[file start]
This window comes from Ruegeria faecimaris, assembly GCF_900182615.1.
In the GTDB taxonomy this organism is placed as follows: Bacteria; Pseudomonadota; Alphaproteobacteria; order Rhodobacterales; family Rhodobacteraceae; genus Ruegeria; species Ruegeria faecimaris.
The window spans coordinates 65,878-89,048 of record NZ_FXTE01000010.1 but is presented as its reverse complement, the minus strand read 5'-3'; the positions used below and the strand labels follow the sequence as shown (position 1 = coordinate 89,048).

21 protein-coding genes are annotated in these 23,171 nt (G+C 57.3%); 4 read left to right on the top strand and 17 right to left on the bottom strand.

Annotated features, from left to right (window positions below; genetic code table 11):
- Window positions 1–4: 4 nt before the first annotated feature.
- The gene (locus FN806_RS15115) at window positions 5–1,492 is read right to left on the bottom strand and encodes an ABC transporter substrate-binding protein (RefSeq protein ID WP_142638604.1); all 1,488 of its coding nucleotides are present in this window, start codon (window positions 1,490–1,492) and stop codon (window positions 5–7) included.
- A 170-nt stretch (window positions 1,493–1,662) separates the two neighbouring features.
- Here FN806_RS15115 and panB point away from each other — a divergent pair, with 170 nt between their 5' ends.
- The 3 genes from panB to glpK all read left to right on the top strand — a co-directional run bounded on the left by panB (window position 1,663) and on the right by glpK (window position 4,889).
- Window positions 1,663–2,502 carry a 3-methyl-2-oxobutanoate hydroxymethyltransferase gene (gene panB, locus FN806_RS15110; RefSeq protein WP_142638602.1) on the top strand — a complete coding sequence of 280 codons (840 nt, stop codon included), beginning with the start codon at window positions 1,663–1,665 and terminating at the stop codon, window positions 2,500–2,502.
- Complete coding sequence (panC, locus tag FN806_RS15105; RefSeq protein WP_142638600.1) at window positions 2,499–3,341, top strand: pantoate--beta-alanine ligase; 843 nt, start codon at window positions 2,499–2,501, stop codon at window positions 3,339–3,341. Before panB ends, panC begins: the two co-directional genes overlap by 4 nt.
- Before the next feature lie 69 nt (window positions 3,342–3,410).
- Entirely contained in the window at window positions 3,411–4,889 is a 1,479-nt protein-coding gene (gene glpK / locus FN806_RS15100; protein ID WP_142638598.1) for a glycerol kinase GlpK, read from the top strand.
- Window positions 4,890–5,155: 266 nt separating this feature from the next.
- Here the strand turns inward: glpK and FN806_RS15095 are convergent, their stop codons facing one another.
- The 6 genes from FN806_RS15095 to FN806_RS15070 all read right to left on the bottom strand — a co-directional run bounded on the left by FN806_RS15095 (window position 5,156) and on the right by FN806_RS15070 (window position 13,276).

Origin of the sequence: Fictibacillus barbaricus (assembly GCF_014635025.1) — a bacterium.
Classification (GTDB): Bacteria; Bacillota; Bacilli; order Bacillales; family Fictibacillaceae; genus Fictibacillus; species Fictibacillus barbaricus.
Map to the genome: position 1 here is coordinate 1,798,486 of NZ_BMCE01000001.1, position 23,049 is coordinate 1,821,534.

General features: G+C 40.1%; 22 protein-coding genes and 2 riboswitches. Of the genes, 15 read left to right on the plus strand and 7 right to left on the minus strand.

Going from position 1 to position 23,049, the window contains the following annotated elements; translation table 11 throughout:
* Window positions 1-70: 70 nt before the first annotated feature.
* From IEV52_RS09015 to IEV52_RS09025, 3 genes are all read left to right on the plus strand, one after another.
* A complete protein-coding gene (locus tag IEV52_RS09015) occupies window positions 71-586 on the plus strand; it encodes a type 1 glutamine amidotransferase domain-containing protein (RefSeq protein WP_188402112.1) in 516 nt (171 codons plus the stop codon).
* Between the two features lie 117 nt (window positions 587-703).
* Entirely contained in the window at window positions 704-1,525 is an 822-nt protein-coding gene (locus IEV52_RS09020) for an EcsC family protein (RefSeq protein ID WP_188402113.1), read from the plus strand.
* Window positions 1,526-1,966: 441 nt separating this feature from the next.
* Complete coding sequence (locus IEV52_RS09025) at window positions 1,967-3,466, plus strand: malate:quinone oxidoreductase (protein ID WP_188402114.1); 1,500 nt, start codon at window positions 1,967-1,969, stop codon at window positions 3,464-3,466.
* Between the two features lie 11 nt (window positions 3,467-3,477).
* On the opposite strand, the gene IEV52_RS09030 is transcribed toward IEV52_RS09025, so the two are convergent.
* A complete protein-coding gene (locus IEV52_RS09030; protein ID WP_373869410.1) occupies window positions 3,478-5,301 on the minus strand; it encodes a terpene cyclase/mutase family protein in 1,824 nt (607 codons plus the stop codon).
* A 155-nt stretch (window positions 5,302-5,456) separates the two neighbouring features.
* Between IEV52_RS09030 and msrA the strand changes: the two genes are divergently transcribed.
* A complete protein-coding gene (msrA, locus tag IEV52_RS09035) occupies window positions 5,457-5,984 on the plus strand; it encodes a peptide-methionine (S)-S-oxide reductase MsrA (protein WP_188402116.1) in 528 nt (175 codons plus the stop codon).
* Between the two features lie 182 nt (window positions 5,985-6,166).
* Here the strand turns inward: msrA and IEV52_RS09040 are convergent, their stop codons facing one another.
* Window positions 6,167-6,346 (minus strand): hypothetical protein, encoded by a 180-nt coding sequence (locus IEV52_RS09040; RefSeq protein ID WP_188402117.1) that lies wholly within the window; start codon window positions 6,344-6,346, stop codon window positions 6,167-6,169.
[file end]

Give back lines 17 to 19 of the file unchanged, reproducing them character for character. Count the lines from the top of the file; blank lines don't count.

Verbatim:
- The 6 genes from FN806_RS15095 to FN806_RS15070 all read right to left on the bottom strand — a co-directional run bounded on the left by FN806_RS15095 (window position 5,156) and on the right by FN806_RS15070 (window position 13,276).

Origin of the sequence: Fictibacillus barbaricus (assembly GCF_014635025.1) — a bacterium.
Classification (GTDB): Bacteria; Bacillota; Bacilli; order Bacillales; family Fictibacillaceae; genus Fictibacillus; species Fictibacillus barbaricus.